Do I need to put any sort of layer over the wires? Thinking through it,
I would figure that using a notched trowel over the wires would be a
pain. Is it? Or is there a protective sheet or something you put
between the wires and the thinset?
Any other feedback on installing this system?
Yes, the wires make it a little more difficult, but as long as you're
careful you should be OK. You put nothing over them, but the thinset
will have to be pretty thick (3/8"). The wires are then imbedded in
the thinset. I have heard of people running a second temp sensor into
the floor in case the first one fails, but I did not do this.
The tiles will be cool within 1" of the edge of the wires, so make sure
you think about this before cheating by not putting wires where they
should be (think about where your feet are when you go #1 for example).
I put a layer of thinset over the wires. I thought it would be very
difficult to use a trowel with the wires there. I didn't want to back
butter the tiles wither that would be way too messy. You can use the
top of the cable supports as a guide for the thin set. I also had to
use some leveling compound in areas to bake the floor level.
Little off topic of what you were asking, but have you come up with a
particular manufacture and make of what you are in stalling?
we are thinking about puting these in too, and just researching.
Warm Tiles was available at Menards and was on sale when I purchased
it. Its also one of the lower cost systems I looked at. Doing it
again, I'm not sure I'd use the Warm Tiles system. Yes it was one of
the least costly systems, but it was kind of a pain to get the wires to
stay in the hold downs. Other systems come in pre manufactured mats
that are placed on the floor. I went to one site that had a nice
program where you inputed your room size, location of fixtures and
within a day or so, they give you a design and a cost estimate.
It was also a little difficult with the Warm Tiles system to estimating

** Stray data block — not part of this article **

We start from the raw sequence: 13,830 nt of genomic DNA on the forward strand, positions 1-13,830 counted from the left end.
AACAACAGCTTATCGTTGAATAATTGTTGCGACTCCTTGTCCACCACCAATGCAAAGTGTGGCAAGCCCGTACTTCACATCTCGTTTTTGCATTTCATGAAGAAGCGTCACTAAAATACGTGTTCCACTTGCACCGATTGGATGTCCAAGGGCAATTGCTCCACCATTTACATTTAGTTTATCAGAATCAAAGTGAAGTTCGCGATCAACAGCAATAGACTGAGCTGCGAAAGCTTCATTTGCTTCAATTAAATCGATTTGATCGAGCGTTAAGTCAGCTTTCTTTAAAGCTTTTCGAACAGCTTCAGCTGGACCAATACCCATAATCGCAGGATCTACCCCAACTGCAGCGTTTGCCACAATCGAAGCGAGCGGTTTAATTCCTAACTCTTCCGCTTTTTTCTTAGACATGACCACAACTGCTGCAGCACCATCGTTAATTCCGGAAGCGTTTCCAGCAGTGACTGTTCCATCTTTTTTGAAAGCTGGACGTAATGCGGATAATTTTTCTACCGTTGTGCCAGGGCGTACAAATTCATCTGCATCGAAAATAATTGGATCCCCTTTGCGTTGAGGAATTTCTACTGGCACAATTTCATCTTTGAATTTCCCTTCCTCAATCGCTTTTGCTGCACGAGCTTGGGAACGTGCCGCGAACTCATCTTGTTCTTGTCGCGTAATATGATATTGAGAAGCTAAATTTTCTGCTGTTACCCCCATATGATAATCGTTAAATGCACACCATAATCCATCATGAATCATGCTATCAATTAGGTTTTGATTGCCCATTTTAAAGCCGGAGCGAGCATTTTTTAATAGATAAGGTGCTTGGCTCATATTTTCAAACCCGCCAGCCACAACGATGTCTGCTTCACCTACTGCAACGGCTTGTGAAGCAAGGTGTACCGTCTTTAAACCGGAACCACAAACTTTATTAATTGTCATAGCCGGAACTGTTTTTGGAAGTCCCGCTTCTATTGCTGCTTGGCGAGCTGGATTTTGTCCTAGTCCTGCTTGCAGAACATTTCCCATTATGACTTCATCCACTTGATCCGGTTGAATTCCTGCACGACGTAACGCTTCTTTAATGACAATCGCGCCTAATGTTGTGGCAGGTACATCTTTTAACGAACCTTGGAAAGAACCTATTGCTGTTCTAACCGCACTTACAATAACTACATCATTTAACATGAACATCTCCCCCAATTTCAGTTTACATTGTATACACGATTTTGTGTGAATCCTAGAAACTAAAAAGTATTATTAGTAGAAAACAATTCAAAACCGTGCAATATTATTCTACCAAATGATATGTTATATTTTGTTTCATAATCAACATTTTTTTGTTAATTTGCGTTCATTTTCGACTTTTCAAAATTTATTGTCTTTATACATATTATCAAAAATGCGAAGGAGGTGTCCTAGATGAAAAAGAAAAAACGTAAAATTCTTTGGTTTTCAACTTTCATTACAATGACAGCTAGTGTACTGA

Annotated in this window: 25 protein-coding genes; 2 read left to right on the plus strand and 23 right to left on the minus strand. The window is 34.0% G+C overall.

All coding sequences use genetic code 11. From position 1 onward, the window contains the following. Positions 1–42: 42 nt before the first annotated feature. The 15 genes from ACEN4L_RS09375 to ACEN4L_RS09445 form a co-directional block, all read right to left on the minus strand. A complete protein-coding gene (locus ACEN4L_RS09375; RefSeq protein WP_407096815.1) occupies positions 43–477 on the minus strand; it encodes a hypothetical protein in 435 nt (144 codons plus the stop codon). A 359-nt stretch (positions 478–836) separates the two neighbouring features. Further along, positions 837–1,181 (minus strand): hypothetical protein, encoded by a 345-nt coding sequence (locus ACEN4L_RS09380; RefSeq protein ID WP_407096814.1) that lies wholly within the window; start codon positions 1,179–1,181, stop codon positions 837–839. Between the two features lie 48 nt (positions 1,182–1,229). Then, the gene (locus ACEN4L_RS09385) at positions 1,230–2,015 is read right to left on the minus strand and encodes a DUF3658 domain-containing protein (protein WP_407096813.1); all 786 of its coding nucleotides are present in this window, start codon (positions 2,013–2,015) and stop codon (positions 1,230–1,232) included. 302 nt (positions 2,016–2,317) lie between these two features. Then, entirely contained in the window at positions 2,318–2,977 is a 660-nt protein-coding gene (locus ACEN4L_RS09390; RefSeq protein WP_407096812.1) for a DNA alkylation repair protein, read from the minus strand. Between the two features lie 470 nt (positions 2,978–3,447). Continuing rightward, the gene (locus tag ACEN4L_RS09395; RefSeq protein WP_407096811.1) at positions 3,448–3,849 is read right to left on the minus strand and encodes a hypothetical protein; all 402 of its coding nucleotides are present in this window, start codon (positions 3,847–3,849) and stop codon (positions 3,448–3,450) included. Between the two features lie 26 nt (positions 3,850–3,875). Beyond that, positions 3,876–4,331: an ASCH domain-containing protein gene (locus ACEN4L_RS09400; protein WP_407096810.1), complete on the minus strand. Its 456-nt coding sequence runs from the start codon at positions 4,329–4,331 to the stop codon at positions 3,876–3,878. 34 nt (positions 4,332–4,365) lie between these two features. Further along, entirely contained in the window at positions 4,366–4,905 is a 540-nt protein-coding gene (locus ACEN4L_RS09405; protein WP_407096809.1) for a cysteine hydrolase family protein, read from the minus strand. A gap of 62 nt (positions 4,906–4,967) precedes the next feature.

the loop locations and spacing. You get a spool of cable and you
"loop" the cable into the floor hold downs. I wanted to make sure that
all the heating cable was in the floor and I had good coverage, so I
had to redo the last of the two loops several times to get all of the
cable in the floor.
I used SunTouch in my bathroom, been working great for the past couple
years. The wires are weaved into a plastic mat that can be rolled onto the
Re the OPs original question, the wires (or mat) sits right in the thinset.
It is a bit of a pain to keep the trowel from getting caught on the mat
wires and plastic grid. I laid down 4" octagonal tiles over the mat with
1" accent pieces and I kept having to play with the accent tiles because
they wanted to sink into the overly-thick thinset. If you were dealing with
larger tiles and a simple tile pattern the job would be a lot easier.
I have a very small area to do, master bath. It is the furthest from
the furnace, and is located over an unheated garage. They orignally
installed a couple of feet of ebh but I don't like that. The idea of
having the tile heat up for your feet to touch leaving the shower
sounds soooooo nice.
So, not doing a big area, I might have to go with a more expensive
just lay down option. I'm guessing after I remove the existing
tile, I'll be in no mood to spend time figuring things out.
BTW, just a side note, makesure your tile heaters are gfci protected.
This could be at the thermistat or on the breaker, but that I remember
something mentioned in the nec about it. If you want, I can check for
the specific reference.
tom @ www.CarFleaMarket.com
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